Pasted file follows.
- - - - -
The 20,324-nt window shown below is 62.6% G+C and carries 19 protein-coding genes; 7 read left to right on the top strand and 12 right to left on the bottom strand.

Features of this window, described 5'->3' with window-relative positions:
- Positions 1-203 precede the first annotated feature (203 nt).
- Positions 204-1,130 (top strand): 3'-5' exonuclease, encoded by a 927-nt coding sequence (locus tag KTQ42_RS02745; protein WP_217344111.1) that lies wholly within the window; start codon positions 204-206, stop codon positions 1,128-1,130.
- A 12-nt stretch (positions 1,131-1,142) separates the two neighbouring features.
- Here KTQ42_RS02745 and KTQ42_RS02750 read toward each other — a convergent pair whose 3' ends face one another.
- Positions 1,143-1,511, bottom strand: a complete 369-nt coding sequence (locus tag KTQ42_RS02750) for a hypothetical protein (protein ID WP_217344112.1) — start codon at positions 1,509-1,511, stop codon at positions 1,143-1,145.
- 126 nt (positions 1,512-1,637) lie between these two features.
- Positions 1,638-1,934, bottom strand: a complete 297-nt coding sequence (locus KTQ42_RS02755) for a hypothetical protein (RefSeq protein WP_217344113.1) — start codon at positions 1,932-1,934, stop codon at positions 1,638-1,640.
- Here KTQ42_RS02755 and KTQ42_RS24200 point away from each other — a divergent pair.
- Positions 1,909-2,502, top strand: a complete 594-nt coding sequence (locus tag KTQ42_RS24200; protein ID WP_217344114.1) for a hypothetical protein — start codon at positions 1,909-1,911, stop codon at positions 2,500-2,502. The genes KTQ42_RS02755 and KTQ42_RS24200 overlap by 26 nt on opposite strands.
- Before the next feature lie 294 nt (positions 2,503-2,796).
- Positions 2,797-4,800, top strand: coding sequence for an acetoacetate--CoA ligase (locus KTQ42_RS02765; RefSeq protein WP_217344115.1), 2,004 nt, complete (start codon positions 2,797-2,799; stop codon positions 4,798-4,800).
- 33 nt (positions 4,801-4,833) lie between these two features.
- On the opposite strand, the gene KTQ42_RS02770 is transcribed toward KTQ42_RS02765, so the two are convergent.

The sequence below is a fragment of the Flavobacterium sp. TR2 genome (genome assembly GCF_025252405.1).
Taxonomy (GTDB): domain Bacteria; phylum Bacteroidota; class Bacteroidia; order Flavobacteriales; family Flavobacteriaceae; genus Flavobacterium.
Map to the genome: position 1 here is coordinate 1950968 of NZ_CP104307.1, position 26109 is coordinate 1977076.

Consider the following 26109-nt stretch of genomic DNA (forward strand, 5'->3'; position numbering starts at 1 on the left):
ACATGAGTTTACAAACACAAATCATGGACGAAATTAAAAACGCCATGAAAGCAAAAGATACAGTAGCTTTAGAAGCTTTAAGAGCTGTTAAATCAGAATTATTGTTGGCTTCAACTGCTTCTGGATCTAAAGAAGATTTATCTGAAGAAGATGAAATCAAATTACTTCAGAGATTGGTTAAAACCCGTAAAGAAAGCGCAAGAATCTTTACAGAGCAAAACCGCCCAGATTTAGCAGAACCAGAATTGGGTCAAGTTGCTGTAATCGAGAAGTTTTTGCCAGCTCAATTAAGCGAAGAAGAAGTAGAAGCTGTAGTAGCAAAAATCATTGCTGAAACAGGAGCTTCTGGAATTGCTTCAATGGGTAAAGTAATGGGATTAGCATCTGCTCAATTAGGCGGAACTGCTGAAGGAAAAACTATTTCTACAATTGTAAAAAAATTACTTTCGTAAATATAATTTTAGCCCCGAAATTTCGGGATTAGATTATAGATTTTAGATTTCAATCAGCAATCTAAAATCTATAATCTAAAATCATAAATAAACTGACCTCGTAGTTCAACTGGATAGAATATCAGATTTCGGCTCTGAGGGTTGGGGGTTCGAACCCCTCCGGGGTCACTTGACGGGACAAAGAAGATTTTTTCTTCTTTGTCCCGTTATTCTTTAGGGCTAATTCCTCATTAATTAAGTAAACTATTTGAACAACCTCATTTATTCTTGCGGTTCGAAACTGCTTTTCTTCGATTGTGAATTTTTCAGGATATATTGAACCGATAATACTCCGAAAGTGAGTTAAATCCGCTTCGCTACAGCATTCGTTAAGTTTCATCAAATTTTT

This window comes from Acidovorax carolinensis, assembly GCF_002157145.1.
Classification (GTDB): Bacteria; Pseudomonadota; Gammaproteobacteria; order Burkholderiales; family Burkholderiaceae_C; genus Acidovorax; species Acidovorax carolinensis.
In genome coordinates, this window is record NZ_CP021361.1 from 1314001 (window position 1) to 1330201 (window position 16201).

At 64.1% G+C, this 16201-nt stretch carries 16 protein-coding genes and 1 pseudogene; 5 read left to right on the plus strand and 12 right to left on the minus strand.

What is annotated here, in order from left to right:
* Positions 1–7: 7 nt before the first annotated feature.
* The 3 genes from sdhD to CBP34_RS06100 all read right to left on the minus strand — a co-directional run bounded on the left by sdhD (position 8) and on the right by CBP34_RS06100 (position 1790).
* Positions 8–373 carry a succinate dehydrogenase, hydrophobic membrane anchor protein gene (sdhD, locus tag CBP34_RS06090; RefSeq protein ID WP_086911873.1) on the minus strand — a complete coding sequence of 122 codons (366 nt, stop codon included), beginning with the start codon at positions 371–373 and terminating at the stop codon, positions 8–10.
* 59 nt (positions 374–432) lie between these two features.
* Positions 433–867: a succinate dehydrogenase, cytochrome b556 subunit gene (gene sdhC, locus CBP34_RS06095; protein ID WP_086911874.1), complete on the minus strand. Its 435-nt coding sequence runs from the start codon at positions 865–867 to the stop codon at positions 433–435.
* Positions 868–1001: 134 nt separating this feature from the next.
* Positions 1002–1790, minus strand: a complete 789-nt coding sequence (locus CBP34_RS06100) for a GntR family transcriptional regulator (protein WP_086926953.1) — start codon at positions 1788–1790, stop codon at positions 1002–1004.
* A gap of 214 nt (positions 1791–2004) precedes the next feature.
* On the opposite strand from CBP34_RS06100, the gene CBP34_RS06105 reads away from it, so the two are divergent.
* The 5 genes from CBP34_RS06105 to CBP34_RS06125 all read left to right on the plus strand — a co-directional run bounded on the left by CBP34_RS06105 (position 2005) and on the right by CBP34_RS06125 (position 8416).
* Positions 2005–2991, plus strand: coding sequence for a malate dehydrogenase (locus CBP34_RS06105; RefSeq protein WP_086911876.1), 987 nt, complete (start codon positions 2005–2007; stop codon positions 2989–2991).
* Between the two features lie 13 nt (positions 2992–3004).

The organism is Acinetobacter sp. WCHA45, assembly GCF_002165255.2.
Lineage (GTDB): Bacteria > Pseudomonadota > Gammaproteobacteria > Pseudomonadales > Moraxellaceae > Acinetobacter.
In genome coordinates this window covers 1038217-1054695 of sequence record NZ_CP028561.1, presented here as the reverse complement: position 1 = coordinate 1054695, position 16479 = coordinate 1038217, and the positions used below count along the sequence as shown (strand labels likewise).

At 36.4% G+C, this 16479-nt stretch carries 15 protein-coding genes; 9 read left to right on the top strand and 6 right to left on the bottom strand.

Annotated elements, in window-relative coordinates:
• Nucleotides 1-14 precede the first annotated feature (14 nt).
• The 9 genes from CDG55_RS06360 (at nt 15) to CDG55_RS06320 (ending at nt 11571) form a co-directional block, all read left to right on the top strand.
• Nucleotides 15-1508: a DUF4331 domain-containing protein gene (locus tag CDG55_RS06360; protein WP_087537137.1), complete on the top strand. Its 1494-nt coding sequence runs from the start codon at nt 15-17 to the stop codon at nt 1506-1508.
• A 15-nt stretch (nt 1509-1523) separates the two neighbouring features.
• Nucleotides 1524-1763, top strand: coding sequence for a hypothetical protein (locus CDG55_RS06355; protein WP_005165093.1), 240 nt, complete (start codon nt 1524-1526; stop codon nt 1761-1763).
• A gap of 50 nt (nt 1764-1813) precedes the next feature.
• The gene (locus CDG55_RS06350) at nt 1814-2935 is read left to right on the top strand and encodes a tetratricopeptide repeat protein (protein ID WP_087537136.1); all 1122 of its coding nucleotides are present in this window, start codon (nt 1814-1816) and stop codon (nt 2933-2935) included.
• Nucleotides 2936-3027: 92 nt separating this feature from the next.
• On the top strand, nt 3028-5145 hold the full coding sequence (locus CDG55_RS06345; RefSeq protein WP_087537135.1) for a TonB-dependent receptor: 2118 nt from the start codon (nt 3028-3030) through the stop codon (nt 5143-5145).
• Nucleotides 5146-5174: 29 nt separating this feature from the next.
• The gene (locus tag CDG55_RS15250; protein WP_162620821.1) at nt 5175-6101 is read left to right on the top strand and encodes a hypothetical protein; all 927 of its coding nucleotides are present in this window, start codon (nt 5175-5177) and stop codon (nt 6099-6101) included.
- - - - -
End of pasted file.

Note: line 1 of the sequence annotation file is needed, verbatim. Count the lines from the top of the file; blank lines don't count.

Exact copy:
The 20,324-nt window shown below is 62.6% G+C and carries 19 protein-coding genes; 7 read left to right on the top strand and 12 right to left on the bottom strand.